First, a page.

AB: Throughout the project, what was the most surprising thing you came across about Elliott Smith and his life?
NR: You said earlier that people tended to have discovered him a few years before he died or after he died, and my first experience was of him being a guy who played in a band in Portland – the band Heatmiser. The stuff that I didn’t know was how far back his musical prowess really started. When we started to uncover this stuff and some music he recorded when he was 13 or 14, that was that moment that I realized that he was really proficient at songwriting and music at a really early age. Even five to 10 years before he was playing in bands in Portland, he was recording music. It’s really astounding and speaks to him that he was able put together some pretty impressive compositions at that early of an age.
AB: I found it very interesting about how he relocated very quickly from Dallas to Portland and from Portland to New York City. There was even someone in the documentary who mentioned about how she was surprised that someone could just move across the country with just a bag.
NR: That was Dorien [Garry]. She had made a comment that she was surprised that someone could move across the country with just a guitar and a duffle bag. I think at that age in your 20s when you’re not tied down to a lot of stuff and you haven’t had a lot of time to acquire a lot, I’ve done it and it’s pretty easy. It’s just a nice way to illustrate this journey for Elliott, where he just takes essentials like his clothes and his guitar and go off to New York City.
AB: Was it difficult getting access to family and friends or was it pretty easy to talk to them?
NR: Once we approached people that we had wanted to talk to and made our intentions clear that we wanted to make this celebratory film about Elliott and his music, it wasn’t difficult. I don’t know how to quantify it as being difficult or easy, it was just a matter of being really clear and honest and transparent with what kind of film we wanted to make. There was enough time that had gone on where a lot of friends and people close to him had started healing from the loss as much as they can in 10 years. I’m surprised and just really grateful that people took the time to sit down and talk to me. I really had an amazing experience connecting to his music and I got to talk to the people who were there when he was making it. Everybody that we interviewed – all 35-plus people – were all amazing and so generous with their stories and photographs of Elliott. It was truly a beautiful experience to just meet with them and talk with them and put this together for them and Elliott’s fans.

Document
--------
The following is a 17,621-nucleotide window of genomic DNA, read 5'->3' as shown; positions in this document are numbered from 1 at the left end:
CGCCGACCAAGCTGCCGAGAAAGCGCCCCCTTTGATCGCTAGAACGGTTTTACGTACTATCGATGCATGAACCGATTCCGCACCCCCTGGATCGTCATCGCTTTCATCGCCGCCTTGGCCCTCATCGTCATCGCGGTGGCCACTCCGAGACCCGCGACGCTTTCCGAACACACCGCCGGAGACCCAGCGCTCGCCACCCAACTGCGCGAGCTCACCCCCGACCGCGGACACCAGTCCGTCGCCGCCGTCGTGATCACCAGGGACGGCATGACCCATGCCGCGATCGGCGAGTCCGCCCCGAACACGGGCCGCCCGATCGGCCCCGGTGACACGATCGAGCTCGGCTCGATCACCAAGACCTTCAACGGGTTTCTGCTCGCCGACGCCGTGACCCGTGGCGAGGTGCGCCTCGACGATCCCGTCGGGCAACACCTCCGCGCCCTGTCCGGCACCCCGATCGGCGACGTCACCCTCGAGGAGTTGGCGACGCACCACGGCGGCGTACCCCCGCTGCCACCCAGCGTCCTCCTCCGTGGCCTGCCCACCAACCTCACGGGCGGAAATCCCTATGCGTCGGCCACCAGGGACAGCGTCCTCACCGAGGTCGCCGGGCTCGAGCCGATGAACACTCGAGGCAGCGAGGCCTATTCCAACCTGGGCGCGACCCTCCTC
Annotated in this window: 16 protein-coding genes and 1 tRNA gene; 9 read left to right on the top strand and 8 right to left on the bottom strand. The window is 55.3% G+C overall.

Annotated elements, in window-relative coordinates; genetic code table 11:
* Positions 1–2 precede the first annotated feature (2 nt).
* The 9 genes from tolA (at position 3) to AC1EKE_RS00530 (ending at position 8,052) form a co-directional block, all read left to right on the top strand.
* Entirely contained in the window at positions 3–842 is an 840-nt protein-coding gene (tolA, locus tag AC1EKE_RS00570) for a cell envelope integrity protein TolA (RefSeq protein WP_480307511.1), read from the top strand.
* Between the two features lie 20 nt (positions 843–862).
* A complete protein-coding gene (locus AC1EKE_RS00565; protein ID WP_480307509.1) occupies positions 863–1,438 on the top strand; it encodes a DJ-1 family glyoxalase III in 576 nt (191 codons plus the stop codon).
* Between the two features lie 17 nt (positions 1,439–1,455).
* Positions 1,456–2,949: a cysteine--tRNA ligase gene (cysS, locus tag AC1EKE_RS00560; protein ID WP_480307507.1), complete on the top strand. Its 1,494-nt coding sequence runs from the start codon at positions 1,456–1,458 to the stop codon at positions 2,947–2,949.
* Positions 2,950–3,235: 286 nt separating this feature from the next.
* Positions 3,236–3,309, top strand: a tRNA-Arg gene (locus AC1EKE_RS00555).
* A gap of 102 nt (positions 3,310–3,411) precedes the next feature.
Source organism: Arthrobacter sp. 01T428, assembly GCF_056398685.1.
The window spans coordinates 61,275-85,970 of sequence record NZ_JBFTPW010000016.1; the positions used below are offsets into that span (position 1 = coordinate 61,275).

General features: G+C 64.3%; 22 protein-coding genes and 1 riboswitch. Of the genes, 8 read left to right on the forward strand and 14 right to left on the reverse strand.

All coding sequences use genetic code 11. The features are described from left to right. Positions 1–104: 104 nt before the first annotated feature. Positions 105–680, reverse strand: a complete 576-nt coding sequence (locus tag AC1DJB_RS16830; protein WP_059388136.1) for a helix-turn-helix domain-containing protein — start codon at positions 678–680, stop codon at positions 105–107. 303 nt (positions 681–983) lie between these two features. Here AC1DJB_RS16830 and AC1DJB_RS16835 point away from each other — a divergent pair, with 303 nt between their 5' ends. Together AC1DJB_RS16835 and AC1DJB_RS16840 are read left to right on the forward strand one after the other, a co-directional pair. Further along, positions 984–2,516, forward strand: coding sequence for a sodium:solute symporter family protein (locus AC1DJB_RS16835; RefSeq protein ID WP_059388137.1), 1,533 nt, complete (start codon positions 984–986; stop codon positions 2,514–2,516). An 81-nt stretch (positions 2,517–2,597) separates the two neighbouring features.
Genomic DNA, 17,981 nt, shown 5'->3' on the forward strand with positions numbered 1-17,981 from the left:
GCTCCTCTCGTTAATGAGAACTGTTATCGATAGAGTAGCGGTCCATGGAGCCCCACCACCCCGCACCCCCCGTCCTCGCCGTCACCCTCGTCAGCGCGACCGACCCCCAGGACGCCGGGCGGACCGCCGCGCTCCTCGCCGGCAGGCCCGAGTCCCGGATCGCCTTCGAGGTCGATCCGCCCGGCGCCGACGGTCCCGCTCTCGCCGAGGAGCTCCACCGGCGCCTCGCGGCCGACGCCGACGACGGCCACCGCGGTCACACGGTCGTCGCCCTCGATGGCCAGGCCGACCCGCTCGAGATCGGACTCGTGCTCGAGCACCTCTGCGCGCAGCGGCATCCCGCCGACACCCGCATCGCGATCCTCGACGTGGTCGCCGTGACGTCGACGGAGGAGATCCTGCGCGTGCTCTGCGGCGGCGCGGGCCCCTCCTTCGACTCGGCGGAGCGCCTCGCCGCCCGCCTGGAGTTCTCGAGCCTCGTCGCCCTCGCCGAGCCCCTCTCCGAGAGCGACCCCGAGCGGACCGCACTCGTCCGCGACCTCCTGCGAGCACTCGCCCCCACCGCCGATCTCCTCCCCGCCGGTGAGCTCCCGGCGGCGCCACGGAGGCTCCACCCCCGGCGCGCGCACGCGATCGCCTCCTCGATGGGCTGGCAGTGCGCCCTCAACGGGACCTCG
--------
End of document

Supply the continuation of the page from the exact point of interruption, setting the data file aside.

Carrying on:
AB: Now that you’ve done Heaven Adores You, do you see Elliott in a different light or a different way you perceive his music?
NR: Yeah. My introduction to Elliott’s solo stuff was just listening to it in a time where I felt like he could say those things that I couldn’t come up with, those universal things of love and sadness and loneliness and despair and heartbreak. I felt like when I listened to his music in my early 20s, it was heavy, emotional, and loaded with drama. As I worked on the project and I grew up, I really listened to his lyrics and I see them less autobiographical and more complex. I realized through the interviews that he wasn’t writing [songs] necessarily about his life or heartbreak or struggles; he was really amazing at observing people and situations and being the fly on the wall and writing about that. Things that may or may not have affected him, but were archetypes and storytelling and made me realize that he was a much better singer-songwriter than I ever thought he was.
When I first listened to him, I had a very emotional connection to his music and now I see him as an amazing wordsmith and a poet more than anything. I have a very different appreciation for his music now because I don’t see it as being so visceral and I enjoy and find a lot of humor in his lyrics now that I didn’t when I first started listening to him.
AB: Is directing something you’re going to focus on moreafter your experience with Heaven Adores You?
NR: I don’t know. I’m amazed that this project had the lift that it has and I’m going to make sure that it gets out to as many fans of Elliott’s music as possible. We’ll see what happens. I would certainly do this again. I really enjoyed the experience of directing a music documentary, but I also really enjoy shooting other people’s documentaries and working in narrative, so we’ll see. I don’t know what the future holds, but I’m sure it will be awesome.